The use of clay bake ovens at historic Fort St. Joseph served as part of the justification for re-building a new, smaller oven. Freshly baked bread was an important ration to those living in and around the fort. So much so that, even at the first temporary fort at nearby La Pointe, gathering flat stones and clay to build an oven was one of the activities reported by Lt. Andrew Foster. A few years later, in 1802, the permanent bakehouse at Fort St. Joseph was destroyed in a fire, leaving the oven damaged and exposed to the elements. It was another year and a half before a replacement bakehouse was completed outside the fort walls, and during that time there were many complaints about the quality of the bread being produced in the damaged oven.

In 2019, Fort St. Joseph National Historic Site staff decided that a traditional wood-fired clay bake oven reconstruction would be a great addition to the site. Not only would it tie into the history of the fort and surrounding village, but it would be a low-cost, low-impact project with room to grow the interpretive baking program.

The staff decided to use the foundation of a modern stone barbecue that had fallen into disrepair for the new bake oven, and a cedar-shingled roof. Construction began with knocking down the crumbling stone barbecue to a solid course of stones, and then rebuilding it to the required height with stone and mortar. Once at the correct height, thick bars of steel were bent and mortared into the foundation, protruding at each corner to provide an anchor for when the wooden structure was ready to be made. The use of modern threaded rod, nuts, and washers means the sill logs of the roof frame can be replaced with relative ease in the future, if required. A flat surface was prepared, and the next phase of the project – the oven itself – began. The primary materials - clay, sand, and wood shavings – were gathered from sources located on St. Joseph Island, thanks to generous donations from local residents. Staff and volunteers got to stomp and mix the clay and sand together in proper proportions, making the ‘cobb’ for each layer of the oven.

After the base of the oven was established (Figure 1), a ring of cobb encircled insulating material and the firebricks that would become the floor of the oven, defining its size and shape, and making a foundation for building up the dome. Next, a cedar splint form was built to match the size and shape of plans for the interior chamber of the oven (Figure 2). Care was taken to get the ratio between the height of the interior dome and the height of the door just right, so the fire would be able to breath when the oven was being heated for use. Over the cedar splint form, the first layer of cobb was built up (Figure 3). This inner layer contained only sand and clay in the mix to become a thermal mass, and hold heat effectively.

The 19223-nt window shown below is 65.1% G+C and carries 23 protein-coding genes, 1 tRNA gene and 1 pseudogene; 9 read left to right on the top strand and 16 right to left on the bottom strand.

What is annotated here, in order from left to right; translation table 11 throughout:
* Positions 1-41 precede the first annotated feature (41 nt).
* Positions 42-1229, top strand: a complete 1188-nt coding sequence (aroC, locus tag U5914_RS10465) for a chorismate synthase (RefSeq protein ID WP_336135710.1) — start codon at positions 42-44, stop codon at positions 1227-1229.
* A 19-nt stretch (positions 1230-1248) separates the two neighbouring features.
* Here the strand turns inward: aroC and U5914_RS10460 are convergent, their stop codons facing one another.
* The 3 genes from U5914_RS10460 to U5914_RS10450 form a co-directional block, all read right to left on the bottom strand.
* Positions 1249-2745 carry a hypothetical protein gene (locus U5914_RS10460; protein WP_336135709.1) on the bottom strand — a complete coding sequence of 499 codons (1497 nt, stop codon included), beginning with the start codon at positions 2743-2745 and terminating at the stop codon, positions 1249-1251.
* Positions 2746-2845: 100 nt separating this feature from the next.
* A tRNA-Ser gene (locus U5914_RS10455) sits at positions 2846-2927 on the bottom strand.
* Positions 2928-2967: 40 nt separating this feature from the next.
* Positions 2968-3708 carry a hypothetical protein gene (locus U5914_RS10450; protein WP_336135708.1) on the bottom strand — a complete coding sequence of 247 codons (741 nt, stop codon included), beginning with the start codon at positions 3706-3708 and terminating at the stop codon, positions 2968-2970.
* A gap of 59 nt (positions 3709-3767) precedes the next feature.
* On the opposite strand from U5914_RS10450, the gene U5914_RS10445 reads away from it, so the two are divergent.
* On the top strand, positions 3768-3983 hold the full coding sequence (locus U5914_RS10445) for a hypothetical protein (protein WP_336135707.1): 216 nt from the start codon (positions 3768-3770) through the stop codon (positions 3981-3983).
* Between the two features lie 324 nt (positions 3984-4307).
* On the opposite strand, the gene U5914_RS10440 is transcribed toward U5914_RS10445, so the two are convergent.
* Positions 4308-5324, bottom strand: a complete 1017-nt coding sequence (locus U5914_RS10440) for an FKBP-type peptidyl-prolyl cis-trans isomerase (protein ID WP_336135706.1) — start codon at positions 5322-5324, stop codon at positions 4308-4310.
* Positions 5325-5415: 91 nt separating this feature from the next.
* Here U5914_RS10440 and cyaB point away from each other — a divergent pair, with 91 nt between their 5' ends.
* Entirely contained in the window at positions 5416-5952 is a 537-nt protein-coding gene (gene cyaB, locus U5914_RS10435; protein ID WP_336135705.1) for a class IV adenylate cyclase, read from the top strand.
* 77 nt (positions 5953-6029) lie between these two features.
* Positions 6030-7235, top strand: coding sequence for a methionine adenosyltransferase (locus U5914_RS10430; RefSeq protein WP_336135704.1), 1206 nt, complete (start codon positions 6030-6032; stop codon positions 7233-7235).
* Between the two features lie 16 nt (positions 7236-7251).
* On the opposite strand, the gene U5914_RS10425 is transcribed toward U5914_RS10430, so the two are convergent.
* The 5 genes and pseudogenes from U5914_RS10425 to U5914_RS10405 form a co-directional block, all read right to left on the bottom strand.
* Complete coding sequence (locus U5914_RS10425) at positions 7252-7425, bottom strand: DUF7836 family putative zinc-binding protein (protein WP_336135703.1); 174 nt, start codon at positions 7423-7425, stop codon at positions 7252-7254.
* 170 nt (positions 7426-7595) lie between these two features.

The second layer that went on top of the sand/clay consisted of adding thin wood shavings to the mostly clay mixture, thus creating air pockets to act as insulation and hold heat within the oven.  Finally, a thin, smooth layer covered over the rough surface of the insulation, adding the finishing touches to the shape and appearance of the oven.

In order to get the oven ready to use, the clay had to be dried until it was hard all the way through each layer. To accomplish this, small fires were lit inside the oven, the first one burning away the cedar splint basket, and subsequent fires over several days burning longer and hotter, driving the moisture out of the clay. Once completely dry, a clay oven will last many years if wet weather is kept away – which is why a roof was a necessary part of the project!

The final phase of the project, which began in Fall 2020, was the log-framed, cedar-shingled roof. Local cedar logs were brought to the site and prepared with a hand saw, chisel, and axe.  Once two A-frames had been erected and secured to the threaded rod anchored in the stone base, rough sawn planks were nailed across the frames horizontally (Figure 4).  On top of these planks, split cedar shingles were installed leaving the oven protected and ready for baking.

In 2021, as part of the site’s 225th commemoration, the bake oven was fired every Sunday to bake bread using historic ingredients and techniques (Figure 5). The staff plan to use the oven as a focus during future special events and immersive programming, where visitors can bake their own loaf of historic bread in the oven, using the tools and techniques of bakers in the late 18th century. Aside from these possibilities, the oven serves as a focal point in the interpretive and demonstration area, providing a glimpse into one important aspect of historic life at Fort St. Joseph.

The construction of the bake oven was aided immensely by the efforts of volunteers from the St. Joseph Island community. Without their time, skill, muscle, and materials, the bake oven would not have become such a vital addition to the historic program at Fort St. Joseph. Cheers to many more loaves to come! (Figure 6)

Figure 1 - Volunteers putting the oven base in place.
Figure 2 - The cedar splint form sitting on the bricks that will be the floor of the oven.
Figure 3 - Constructing the oven over the cedar splint form: the first layer is almost complete.
Figure 4 - Constructing the A-frame roof while firing the oven to start the drying process.
Figure 5 - Success! Freshly baked bread, just ready to come out.
Figure 6 - Cheers to many more loaves to come!